Scientists rally to keep out 'supercats'

Subject: Scientists rally to keep out 'supercats'
From: Andrew Taylor <>
Date: Fri, 13 Jun 2008 13:39:34 +1000
On Fri, Jun 13, 2008 at 12:34:05PM +1000, Peter Shute wrote:
> As for the idea that suburban cats don't do that much damage, I hope
> it's true.  But do the professor's comments take into account the
> possibility that if cats take all species at random, then pretty soon
> they'll have eliminated the rarer ones and only be seen to catch common
> ones?  It may also be incorrect in areas that border more sensitive
> areas such as parks and bushland.

Individual cats certainly don't take prey at random.  Studies have found
large behavioural variation between cats and that a fraction of suburban
cats account for the bulk of predation.  But a study of Canberra domestic
cat prey found predation fairly evenly spread:
Species, abundance in canberra gardens(%), cat prey sample(%)
House sparrow           17.5 29.9  Preferred
Silvereye               15.4 17.8  Neutral
Starling                35.5 14.4  Avoided
Blackbird                5.0  9.8  Preferred
Crimson rosella          7.9  8.0  Neutral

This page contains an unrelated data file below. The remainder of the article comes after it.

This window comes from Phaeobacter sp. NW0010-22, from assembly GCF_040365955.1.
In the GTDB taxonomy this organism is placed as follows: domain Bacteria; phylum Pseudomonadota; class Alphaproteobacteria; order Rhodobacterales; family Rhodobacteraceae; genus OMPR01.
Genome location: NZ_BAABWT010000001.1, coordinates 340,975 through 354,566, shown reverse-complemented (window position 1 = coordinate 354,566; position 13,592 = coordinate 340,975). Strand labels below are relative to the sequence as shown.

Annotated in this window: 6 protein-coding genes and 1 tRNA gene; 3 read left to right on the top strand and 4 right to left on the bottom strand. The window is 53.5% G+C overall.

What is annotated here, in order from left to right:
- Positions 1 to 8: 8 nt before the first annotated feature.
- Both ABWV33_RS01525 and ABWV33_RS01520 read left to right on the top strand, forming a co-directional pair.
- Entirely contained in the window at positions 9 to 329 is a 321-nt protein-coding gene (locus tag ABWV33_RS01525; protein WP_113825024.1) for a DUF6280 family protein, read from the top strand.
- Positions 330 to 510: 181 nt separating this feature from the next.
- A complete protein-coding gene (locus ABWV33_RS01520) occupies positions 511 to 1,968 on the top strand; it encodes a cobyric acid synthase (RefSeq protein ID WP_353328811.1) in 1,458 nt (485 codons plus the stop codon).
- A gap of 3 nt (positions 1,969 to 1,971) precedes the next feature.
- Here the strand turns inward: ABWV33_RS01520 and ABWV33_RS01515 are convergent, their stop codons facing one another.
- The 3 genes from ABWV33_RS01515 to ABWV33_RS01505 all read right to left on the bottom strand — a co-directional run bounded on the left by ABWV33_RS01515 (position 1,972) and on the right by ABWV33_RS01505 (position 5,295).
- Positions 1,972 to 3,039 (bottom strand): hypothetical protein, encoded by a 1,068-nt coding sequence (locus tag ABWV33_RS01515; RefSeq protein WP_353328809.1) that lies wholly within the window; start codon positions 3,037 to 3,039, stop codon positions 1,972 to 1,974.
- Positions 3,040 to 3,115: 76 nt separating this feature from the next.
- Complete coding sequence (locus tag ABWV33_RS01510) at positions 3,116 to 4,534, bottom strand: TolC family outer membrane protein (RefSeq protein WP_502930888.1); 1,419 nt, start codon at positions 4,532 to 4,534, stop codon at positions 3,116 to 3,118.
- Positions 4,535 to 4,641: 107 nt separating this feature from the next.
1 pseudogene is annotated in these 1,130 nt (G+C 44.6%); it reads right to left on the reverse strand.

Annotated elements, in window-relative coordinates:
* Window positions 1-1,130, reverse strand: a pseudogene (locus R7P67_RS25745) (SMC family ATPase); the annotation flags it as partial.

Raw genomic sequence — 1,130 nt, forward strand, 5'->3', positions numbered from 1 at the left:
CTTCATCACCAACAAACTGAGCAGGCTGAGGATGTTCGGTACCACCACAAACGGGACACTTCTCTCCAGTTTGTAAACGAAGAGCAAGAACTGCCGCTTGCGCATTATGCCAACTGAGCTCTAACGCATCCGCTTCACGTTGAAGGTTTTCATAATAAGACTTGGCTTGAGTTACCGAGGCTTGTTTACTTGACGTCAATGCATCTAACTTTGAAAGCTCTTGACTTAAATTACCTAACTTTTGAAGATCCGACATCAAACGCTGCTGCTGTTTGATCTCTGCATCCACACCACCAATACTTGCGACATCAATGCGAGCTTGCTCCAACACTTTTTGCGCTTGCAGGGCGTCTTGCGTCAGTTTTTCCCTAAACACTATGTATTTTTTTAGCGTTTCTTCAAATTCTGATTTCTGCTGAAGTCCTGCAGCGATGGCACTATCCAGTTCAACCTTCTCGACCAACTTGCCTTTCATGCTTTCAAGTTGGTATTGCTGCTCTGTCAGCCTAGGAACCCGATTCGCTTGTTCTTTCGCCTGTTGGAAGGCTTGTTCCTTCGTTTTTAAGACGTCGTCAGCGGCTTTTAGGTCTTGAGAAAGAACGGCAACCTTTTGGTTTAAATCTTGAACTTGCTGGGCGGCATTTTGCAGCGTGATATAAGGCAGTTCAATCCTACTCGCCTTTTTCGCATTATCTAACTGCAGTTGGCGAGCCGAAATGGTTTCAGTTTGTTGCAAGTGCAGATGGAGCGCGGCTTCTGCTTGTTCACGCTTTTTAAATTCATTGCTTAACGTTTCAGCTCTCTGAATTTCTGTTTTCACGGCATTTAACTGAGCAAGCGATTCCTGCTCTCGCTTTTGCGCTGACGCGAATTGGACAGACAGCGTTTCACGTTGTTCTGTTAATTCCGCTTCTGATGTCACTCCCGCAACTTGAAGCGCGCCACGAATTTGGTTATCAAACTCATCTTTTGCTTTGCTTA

Superb fairy-wren        2.3  4.0  Neutral
Magpie lark              5.5  3.7  Neutral
Eastern rosella          3.9  3.4  Neutral
Red wattlebird           4.5  3.2  Neutral
Yellow-faced honeyeater  2.1  3.2  Neutral
Golden whistler          0.5  2.6  Neutral

The author estimates over 100,000 birds taken annualy by canberra cats
so for example annually roughly 10,000 Crimson Rosella are killed by
cats in Canberra.

There may well species absent from the prey sample because cat predation
has previously reduced their density, a long term manipulative experiment
- excluding cats from part of Canberra for some years - would be more
interesting but also rather less feasible.  I've appended another table
from the paper and a ref (doesn't seem to be freely available).


species, number of prey caught, % of total, number of species
           House mouse              1095 55.84  1
           Black rat                 143  7.29  1
           European rabbit            10  0.51  1
           Other introduced species    3  0.15  2
           Native species             14  0.71  5
           Unknown                     8  0.41  -
           Subtotal                 1273 64.92 10
           Native species            273 13.92 41
           Introduced species        196 10.00  6
           Unknown                    60  3.06  -
           Subtotal                  529 26.98 47
Reptiles                             131  6.68  7
Amphibians                            22  1.12  2
Fish                                   4  0.20  1
Unknown                                2  0.10  -
Total                               1961       67

Barratt, DG (1997a). Predation by house cats, Felis catus (L.), in
Canberra, Australia. I. Prey composition and preference. Wildlife
Research, 24, 263-77.

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